Some of Most Famous Estate Planning Mistakes
Blunders in the estate planning of high-profile celebrities is one very good way to learn the lesson of what not to do. The Wealth Advisor’s recent article entitled “Lessons To Be Learned From Failed Celebrity Estates” gives us some celebrity estates where the mistakes have caused problems for their heirs.
James Gandolfini. The Sopranos actor left only 20% of his estate to his wife, but if he’d left more of his estate to his wife, the estate tax on that gift would have been avoided. He failed to maximize the tax savings in his estate. Consequently, 55% of his total estate, including a significant art collection, went to pay estate taxes.
James Brown. The Godfather of Soul left the copyrights to his music to an educational foundation, his tangible assets to his children and $ 2 million to educate his grandchildren. However, because of ambiguous language in his estate planning documents, his girlfriend and her children sued. Six years later and after the payment of millions in estate taxes, his estate was finally settled.
Michael Jackson. The King of Pop had one of the most famous of estate planning mistakes. He had a trust—but he never funded it in his lifetime. As a result, there’s be a long and costly battle in the California Probate Court over control of his estate.
Howard Hughes. Although he wanted his $2.5 billion fortune left to medical research, no valid written will could be discovered at his death. Instead, because he didn’t have an estate plan his wealth was divided among his 22 cousins. Because Hughes Aircraft Co. was gifted to the Hughes Medical Institute prior to his death, it wasn’t included in his estate.
Michael Critchton. The famous author was survived by his pregnant fifth wife. His son was born after his death, but since his will and trust didn’t anticipate a child being born after his death, his daughter from a previous marriage tried to exclude his son from his estate. While the California statute would have included his son in his estate, as pretermitted heir, the author had language that specifically overrode the statute and excluded all heirs not otherwise mentioned in his will—failing to anticipate that he’d die with an unborn son—whom he didn’t mention in the will.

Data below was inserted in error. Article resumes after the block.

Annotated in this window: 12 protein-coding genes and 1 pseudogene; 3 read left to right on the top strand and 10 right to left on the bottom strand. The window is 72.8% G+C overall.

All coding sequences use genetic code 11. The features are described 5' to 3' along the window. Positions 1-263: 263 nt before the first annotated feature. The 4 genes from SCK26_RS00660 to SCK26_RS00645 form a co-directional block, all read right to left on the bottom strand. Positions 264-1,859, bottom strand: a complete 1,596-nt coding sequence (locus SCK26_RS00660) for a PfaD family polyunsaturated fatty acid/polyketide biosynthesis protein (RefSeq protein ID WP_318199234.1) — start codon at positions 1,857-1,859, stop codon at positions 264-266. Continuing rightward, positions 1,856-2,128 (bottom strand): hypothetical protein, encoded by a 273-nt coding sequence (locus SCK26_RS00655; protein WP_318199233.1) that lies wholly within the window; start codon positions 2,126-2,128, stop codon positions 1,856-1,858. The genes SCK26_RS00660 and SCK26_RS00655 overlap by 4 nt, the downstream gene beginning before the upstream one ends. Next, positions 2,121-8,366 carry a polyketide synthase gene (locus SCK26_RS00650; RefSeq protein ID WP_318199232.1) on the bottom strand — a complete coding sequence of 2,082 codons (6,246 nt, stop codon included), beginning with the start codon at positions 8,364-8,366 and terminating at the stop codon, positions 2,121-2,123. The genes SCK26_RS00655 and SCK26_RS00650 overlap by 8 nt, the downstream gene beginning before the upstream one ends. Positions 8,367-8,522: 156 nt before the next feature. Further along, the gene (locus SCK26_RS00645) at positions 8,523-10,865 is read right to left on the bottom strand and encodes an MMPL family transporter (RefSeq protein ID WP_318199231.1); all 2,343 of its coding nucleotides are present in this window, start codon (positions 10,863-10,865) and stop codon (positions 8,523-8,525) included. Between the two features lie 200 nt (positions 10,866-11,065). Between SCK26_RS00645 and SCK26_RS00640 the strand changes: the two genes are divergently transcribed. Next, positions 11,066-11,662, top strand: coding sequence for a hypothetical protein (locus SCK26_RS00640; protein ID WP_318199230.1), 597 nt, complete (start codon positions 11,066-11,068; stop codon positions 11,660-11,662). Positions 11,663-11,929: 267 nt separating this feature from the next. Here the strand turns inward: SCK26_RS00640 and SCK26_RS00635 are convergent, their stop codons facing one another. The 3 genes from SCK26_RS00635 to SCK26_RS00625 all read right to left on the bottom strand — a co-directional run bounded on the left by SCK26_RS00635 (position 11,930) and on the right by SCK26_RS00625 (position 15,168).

Casey Kasem. The DJ’s wife and the children of his prior marriage fought over his end-of-life care and even the disposition of his body. It made for an embarrassing scene, including kidnapping and theft of his corpse. A properly drafted estate plan would have avoided these fights.
Prince and Aretha Franklin. Both music superstars died without a will, so their families were each involved in very public, and in the case of Prince, a very contentious settlement of their estates.
If you have an estate plan in place, review your existing documents to make certain that it still accomplishes your wishes. Consider these mistakes of celebrities when you’re creating a comprehensive estate plan.
To learn more, read the following articles: Celebrity Estate Planning Mistakes and Common Estate Planning Mistakes and How to Avoid Them and Common Mistakes when Making Beneficiary Designations and How Do I Avoid Estate Planning Mistake with a Blended Family? and What Happens If You Don’t Name Beneficiaries?
Reference: The Wealth Advisor (Aug. 31, 2021) “Lessons To Be Learned From Failed Celebrity Estates”